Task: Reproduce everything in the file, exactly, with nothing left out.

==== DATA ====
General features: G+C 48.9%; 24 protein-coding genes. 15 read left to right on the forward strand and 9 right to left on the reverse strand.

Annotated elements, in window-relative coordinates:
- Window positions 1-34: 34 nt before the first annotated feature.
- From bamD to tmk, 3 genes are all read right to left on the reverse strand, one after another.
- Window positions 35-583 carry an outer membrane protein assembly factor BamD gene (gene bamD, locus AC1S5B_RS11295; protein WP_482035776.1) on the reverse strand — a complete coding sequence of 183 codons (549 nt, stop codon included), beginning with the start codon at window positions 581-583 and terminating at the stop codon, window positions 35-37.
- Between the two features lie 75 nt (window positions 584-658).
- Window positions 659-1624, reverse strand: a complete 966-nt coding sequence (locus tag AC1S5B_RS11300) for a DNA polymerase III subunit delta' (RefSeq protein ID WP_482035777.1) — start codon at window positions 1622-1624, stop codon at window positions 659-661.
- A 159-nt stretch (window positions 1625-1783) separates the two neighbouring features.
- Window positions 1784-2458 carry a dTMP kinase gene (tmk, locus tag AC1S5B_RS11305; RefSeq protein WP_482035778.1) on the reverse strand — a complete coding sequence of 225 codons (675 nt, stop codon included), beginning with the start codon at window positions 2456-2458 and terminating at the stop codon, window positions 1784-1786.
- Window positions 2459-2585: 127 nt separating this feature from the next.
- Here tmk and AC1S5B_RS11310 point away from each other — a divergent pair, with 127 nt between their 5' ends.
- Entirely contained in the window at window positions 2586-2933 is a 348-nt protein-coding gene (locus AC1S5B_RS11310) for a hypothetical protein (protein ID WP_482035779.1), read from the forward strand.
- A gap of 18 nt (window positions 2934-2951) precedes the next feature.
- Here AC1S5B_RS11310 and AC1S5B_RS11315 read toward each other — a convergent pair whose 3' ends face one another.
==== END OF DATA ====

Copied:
General features: G+C 48.9%; 24 protein-coding genes. 15 read left to right on the forward strand and 9 right to left on the reverse strand.

Annotated elements, in window-relative coordinates:
- Window positions 1-34: 34 nt before the first annotated feature.
- From bamD to tmk, 3 genes are all read right to left on the reverse strand, one after another.
- Window positions 35-583 carry an outer membrane protein assembly factor BamD gene (gene bamD, locus AC1S5B_RS11295; protein WP_482035776.1) on the reverse strand — a complete coding sequence of 183 codons (549 nt, stop codon included), beginning with the start codon at window positions 581-583 and terminating at the stop codon, window positions 35-37.
- Between the two features lie 75 nt (window positions 584-658).
- Window positions 659-1624, reverse strand: a complete 966-nt coding sequence (locus tag AC1S5B_RS11300) for a DNA polymerase III subunit delta' (RefSeq protein ID WP_482035777.1) — start codon at window positions 1622-1624, stop codon at window positions 659-661.
- A 159-nt stretch (window positions 1625-1783) separates the two neighbouring features.
- Window positions 1784-2458 carry a dTMP kinase gene (tmk, locus tag AC1S5B_RS11305; RefSeq protein WP_482035778.1) on the reverse strand — a complete coding sequence of 225 codons (675 nt, stop codon included), beginning with the start codon at window positions 2456-2458 and terminating at the stop codon, window positions 1784-1786.
- Window positions 2459-2585: 127 nt separating this feature from the next.
- Here tmk and AC1S5B_RS11310 point away from each other — a divergent pair, with 127 nt between their 5' ends.
- Entirely contained in the window at window positions 2586-2933 is a 348-nt protein-coding gene (locus AC1S5B_RS11310) for a hypothetical protein (protein ID WP_482035779.1), read from the forward strand.
- A gap of 18 nt (window positions 2934-2951) precedes the next feature.
- Here AC1S5B_RS11310 and AC1S5B_RS11315 read toward each other — a convergent pair whose 3' ends face one another.